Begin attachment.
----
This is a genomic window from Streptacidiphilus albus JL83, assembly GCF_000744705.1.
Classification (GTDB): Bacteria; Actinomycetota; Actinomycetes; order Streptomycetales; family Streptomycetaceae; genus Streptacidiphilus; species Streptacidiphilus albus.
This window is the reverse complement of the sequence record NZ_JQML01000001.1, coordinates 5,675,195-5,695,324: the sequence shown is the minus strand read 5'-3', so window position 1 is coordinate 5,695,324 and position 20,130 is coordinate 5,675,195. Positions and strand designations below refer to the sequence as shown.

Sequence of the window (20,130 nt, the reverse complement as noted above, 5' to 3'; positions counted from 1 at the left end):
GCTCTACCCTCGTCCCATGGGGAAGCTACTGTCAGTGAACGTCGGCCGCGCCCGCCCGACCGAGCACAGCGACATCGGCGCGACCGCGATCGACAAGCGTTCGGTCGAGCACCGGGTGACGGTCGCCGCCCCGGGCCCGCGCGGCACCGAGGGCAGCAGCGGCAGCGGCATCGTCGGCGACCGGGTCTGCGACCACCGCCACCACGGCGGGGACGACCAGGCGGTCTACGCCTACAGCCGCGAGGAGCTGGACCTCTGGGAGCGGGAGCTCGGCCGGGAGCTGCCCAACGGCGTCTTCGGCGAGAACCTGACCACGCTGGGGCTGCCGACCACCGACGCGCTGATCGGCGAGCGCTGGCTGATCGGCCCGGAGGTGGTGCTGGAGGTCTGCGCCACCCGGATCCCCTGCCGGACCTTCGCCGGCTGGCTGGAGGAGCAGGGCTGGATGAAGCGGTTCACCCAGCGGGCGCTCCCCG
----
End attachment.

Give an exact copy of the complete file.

This is a genomic window from Streptacidiphilus albus JL83, assembly GCF_000744705.1.
Classification (GTDB): Bacteria; Actinomycetota; Actinomycetes; order Streptomycetales; family Streptomycetaceae; genus Streptacidiphilus; species Streptacidiphilus albus.
This window is the reverse complement of the sequence record NZ_JQML01000001.1, coordinates 5,675,195-5,695,324: the sequence shown is the minus strand read 5'-3', so window position 1 is coordinate 5,695,324 and position 20,130 is coordinate 5,675,195. Positions and strand designations below refer to the sequence as shown.

Sequence of the window (20,130 nt, the reverse complement as noted above, 5' to 3'; positions counted from 1 at the left end):
GCTCTACCCTCGTCCCATGGGGAAGCTACTGTCAGTGAACGTCGGCCGCGCCCGCCCGACCGAGCACAGCGACATCGGCGCGACCGCGATCGACAAGCGTTCGGTCGAGCACCGGGTGACGGTCGCCGCCCCGGGCCCGCGCGGCACCGAGGGCAGCAGCGGCAGCGGCATCGTCGGCGACCGGGTCTGCGACCACCGCCACCACGGCGGGGACGACCAGGCGGTCTACGCCTACAGCCGCGAGGAGCTGGACCTCTGGGAGCGGGAGCTCGGCCGGGAGCTGCCCAACGGCGTCTTCGGCGAGAACCTGACCACGCTGGGGCTGCCGACCACCGACGCGCTGATCGGCGAGCGCTGGCTGATCGGCCCGGAGGTGGTGCTGGAGGTCTGCGCCACCCGGATCCCCTGCCGGACCTTCGCCGGCTGGCTGGAGGAGCAGGGCTGGATGAAGCGGTTCACCCAGCGGGCGCTCCCCG